The Real Truth About Elections

For indispensable reporting on the coronavirus crisis and more, subscribe to Mother Jones' newsletters.

A little while back I was talking (well, emailing) with MoJo’s editors about possible election-related stories for our next issue. One idea I pitched was, basically, about how nothing matters in national elections except the economy and a couple of other smaller issues — primarily candidate quality, the current party balance, and who holds the White House. But mostly the economy.

In the end I decided to write about something else because, let’s be honest: this subject is kind of a downer. Who really wants to read a few thousand words about how nothing we do really matters because the election will be almost entirely decided based on the state of the economy a few months before November? Probably not too many people. But that didn’t stop Ezra Klein, who’s perfectly willing to spill the bad news:

We think of campaigns in terms of people, but they’re often decided by circumstances. “The media and the popular mind really think that candidates and the campaigns make a huge difference,” says Michael Lewis-Beck, author of “Forecasting Elections.” “But it’s not as big a difference as the fundamentals operating behind the scenes every day.” In some ways, that’s comforting: Politicians are judged more on the condition of the country than on the elegance of their campaign.

But for the Obama administration, it’s likely chilling: The economy is still weak, and there aren’t 60 votes in the Senate for further stimulus spending. And even if there were, it is too late for them to make a major difference in the economy before November. Democrats needed to pass a bigger stimulus back in 2009, not in late 2010. What they do from here might help the economy, but it’s not likely to affect their reelection.

Does the truth really set you free? Or just bum you out? I guess it depends. In any case, Ezra’s crack team at the Post has also put the truth into chart form: on the left is presidential results based on the state of the deficit, and it’s a messy plot that tells you nothing. Nobody, it turns out, cares about the deficit even if they say they do. On the right is presidential results based on the state of income growth, and guess what? Everyone cares about their incomes. That’s a nice, clean regression line.

By the way, this chart also shows the power of incumbency. The main overperformers (i.e., candidates who did better than the state of the economy predicts) were in 1996, 1956, 1984, 1972, and 1964. All of these were one-term incumbents seeking reelection. Conversely, the main underperformers were 1952, 1968, and 2000. All of these involved an incumbent party that had already been in office for two terms or more. Basically, a combination of economic growth and boredom determines presidential elections almost completely.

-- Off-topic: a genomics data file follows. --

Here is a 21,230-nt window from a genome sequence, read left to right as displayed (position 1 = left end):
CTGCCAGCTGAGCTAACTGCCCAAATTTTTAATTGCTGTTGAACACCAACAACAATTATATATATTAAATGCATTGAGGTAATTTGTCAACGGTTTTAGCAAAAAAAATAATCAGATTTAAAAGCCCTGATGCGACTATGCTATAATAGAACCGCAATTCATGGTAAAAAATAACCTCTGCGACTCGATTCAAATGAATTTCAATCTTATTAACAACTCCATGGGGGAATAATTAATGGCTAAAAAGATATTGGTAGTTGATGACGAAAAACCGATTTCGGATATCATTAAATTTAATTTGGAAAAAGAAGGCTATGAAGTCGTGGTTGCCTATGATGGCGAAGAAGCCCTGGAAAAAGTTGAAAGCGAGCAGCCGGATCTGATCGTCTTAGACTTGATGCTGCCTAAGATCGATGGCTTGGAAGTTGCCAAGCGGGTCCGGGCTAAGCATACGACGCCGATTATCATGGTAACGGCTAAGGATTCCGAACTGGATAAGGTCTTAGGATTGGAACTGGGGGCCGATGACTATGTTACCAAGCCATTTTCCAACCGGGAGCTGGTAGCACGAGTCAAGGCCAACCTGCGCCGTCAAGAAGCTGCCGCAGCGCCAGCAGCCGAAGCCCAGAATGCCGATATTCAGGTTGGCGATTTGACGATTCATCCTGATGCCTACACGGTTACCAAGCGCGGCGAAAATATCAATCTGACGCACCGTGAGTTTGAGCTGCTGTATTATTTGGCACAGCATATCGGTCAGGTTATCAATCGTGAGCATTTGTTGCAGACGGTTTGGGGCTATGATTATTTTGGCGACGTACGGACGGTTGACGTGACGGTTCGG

And midterm elections? Pretty much the same deal. But despite what I said at the top, don’t let this fool you into thinking that working hard for your candidate or your party doesn’t matter. These models work because they assume that both sides are fighting hard and basically cancel each other out. If you give up and leave your fate in the hands of the gods, you’ll soon discover that the gods are not amused.

Thank you!

We didn't know what to expect when we told you we needed to raise $400,000 before our fiscal year closed on June 30, and we're thrilled to report that our incredible community of readers contributed some $415,000 to help us keep charging as hard as we can during this crazy year.

You just sent an incredible message: that quality journalism doesn't have to answer to advertisers, billionaires, or hedge funds; that newsrooms can eke out an existence thanks primarily to the generosity of its readers. That's so powerful. Especially during what's been called a "media extinction event" when those looking to make a profit from the news pull back, the Mother Jones community steps in.

The months and years ahead won't be easy. Far from it. But there's no one we'd rather face the big challenges with than you, our committed and passionate readers, and our team of fearless reporters who show up every day.

Thank you!

We didn't know what to expect when we told you we needed to raise $400,000 before our fiscal year closed on June 30, and we're thrilled to report that our incredible community of readers contributed some $415,000 to help us keep charging as hard as we can during this crazy year.

You just sent an incredible message: that quality journalism doesn't have to answer to advertisers, billionaires, or hedge funds; that newsrooms can eke out an existence thanks primarily to the generosity of its readers. That's so powerful. Especially during what's been called a "media extinction event" when those looking to make a profit from the news pull back, the Mother Jones community steps in.

The months and years ahead won't be easy. Far from it. But there's no one we'd rather face the big challenges with than you, our committed and passionate readers, and our team of fearless reporters who show up every day.

We Recommend

Latest

Sign up for our newsletters

Subscribe and we'll send Mother Jones straight to your inbox.

Get our award-winning magazine

Save big on a full year of investigations, ideas, and insights.

Subscribe

Support our journalism

Help Mother Jones' reporters dig deep with a tax-deductible donation.

Donate

We have a new comment system! We are now using Coral, from Vox Media, for comments on all new articles. We'd love your feedback.